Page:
by Mary Ellen Godin, 11/18/2014
An increasing number of state families live in a financial danger zone that forces them to make risky choices, which might harm their finances, health and safety, according to a United Way/Rutgers University report released this week.
“Connecticut’s official poverty rate of 10 percent obscures the true magnitude of financial instability across the state,” according to a summary of the 122-page report. “Using the realistic measures of the financial survival threshold for each county in Connecticut, the report reveals a far larger problem than previously identified.”
Continue reading: MyRecordJournal.com
by Brian McCready 11/17/2014
According to a new report released by the United Way, 5 percent of Milford’s households live in poverty, but a staggering 22 percent of city households live below the state’s basic cost-of-living threshold.
This is taken directly from the United Way report: The ALICE study reports that the annual household survival budget for the average family of four (two adults, one toddler and one infant) in Milford is $66,088 and for a single adult it is $24,618. Even with one of the highest median hourly wages in the country, 51 percent of jobs in Connecticut pay less than $20/hour ($40,000/year if full time).
Continue reading: Patch.com
Milford’s United Way says the American Dream is slipping away for many residents because they are not earning enough to live a middle class lifestyle.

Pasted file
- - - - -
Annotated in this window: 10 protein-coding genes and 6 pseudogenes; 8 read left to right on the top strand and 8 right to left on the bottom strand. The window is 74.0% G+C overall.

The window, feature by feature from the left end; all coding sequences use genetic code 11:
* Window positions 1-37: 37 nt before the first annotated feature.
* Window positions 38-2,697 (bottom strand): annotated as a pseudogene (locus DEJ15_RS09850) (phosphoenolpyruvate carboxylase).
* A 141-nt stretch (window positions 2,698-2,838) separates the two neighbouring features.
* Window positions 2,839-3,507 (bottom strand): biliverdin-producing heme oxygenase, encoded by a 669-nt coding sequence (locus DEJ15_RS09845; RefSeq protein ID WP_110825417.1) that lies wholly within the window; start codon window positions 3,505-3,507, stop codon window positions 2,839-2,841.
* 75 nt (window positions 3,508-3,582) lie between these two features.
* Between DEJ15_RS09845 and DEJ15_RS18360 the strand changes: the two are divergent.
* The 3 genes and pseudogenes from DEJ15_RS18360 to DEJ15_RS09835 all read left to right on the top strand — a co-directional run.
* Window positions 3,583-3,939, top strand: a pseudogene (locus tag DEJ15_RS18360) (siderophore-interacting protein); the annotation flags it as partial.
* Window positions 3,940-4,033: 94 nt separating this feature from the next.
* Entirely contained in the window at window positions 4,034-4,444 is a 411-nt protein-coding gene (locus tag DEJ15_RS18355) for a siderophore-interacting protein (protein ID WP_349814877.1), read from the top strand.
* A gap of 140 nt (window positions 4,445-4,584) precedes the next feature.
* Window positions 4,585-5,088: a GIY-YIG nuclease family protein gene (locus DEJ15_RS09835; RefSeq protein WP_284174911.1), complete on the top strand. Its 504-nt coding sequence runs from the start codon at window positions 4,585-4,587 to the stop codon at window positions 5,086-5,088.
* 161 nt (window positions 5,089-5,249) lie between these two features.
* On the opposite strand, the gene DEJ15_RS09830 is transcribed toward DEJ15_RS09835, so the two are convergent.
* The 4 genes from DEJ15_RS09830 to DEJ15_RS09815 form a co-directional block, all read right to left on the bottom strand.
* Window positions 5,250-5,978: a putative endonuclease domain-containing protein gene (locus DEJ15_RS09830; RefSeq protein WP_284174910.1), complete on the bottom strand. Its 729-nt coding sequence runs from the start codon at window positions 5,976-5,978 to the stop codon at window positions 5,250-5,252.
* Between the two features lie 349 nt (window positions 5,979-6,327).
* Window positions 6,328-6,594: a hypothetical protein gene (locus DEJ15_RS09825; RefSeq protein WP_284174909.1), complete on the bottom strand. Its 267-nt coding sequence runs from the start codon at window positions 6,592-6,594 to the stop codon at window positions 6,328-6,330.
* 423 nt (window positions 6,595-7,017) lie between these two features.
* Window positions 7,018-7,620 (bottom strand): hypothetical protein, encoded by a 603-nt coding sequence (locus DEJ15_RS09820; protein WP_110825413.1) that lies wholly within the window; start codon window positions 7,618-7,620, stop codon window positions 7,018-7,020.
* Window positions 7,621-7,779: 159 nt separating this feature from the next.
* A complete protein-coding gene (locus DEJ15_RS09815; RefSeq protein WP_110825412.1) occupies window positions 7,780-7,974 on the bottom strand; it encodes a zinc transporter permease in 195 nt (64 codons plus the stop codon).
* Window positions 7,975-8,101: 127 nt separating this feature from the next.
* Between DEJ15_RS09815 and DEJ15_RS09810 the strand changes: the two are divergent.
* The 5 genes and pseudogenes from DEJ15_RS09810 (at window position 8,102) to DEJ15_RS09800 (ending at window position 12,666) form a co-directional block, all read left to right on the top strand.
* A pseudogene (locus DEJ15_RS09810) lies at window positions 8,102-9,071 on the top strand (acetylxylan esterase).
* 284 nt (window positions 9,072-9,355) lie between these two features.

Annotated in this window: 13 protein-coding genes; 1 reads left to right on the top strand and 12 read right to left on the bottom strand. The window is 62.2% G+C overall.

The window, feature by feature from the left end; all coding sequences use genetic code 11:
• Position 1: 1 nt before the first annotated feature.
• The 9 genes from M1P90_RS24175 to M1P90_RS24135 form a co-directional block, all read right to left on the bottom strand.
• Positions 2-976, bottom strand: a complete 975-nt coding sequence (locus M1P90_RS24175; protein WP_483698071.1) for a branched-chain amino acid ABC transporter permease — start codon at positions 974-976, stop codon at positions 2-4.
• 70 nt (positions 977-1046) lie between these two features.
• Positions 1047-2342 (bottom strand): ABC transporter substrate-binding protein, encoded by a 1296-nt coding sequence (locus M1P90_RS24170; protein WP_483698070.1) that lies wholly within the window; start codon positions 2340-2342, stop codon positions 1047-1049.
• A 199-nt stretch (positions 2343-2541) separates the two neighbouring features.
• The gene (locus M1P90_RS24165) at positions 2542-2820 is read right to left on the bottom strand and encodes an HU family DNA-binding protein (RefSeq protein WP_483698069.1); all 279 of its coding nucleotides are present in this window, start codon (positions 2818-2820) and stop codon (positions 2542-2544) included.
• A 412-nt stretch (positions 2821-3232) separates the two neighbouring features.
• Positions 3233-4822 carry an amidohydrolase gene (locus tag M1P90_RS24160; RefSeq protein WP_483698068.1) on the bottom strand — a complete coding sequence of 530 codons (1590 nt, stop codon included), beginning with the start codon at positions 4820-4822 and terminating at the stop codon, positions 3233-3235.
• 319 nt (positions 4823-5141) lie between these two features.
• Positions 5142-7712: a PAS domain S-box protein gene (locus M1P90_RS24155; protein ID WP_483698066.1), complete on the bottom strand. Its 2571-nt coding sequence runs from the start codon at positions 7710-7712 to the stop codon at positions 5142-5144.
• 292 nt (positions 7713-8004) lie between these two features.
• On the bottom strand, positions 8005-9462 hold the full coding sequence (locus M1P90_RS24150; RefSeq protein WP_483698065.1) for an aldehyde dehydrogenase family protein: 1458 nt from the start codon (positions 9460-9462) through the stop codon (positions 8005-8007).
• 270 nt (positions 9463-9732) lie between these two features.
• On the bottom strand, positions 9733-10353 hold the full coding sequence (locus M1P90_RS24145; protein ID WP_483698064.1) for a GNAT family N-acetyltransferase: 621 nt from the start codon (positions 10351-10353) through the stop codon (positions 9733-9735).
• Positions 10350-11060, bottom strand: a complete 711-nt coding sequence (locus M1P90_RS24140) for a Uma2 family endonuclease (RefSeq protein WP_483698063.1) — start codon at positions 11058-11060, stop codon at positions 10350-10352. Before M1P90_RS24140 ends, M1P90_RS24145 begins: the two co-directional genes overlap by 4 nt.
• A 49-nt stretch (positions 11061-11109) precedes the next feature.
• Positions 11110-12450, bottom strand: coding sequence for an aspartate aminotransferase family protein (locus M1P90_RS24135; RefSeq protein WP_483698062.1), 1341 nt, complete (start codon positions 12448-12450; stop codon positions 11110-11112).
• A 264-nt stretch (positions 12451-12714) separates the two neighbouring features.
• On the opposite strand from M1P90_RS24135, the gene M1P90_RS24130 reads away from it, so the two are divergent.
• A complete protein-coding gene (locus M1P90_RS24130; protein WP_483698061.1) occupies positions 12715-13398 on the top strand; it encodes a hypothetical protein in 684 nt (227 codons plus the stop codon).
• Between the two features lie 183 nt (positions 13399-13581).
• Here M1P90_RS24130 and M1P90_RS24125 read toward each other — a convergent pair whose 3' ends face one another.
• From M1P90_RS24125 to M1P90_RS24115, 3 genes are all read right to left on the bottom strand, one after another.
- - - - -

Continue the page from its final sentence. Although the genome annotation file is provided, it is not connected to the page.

“The American Dream is that if you work hard, you can expect to get ahead financially,” Gary Johnson, United Way director, said in a press release. “For most of us, that means you can save money; buy a reliable car; purchase a home if you want; afford quality childcare; send your children to college; handle unexpected expenses; pay for your family’s health care; and take family vacations.”
Continue reading: MilfordMirror.com
by Mike Patrick, 11/17/2014
When there’s not enough money at the end of the month to pay for groceries, Rosemarie Mastroianni-Lopez said, difficult choices need to be made.
“I’ve had to come up with some pretty creative dinners; I don’t know how I came out of the pantry with them,” she said. “If I haven’t been able to go shopping in a month and a half and I have to pay the light bill, I have to prioritize. Food is the first thing to go, because that’s the easiest.”
Continue reading: HartfordBusiness.com | PDF
One in 10 Connecticut households is beneath the 2012 federal poverty level, but that measure is well inadequate, according to a new report by the Connecticut United Ways and Rutgers University.
In reality, the report says, more than one in three struggles to afford the necessities of housing, child care, food, health care and transportation.
So while 141,628 households were beneath the official poverty line in 2012, another 332,817 fell beneath what the United Way calls the ALICE threshold, which stands for “Asset Limited, Income Constrained, Employed.”
Continue reading: HartfordBusiness.com
by Markeshia Ricks, 11/17/2014
You know ALICE. ALICE prepares your food at your favorite restaurant and then brings it out to your table. ALICE cleans your kid’s school and occasionally your house.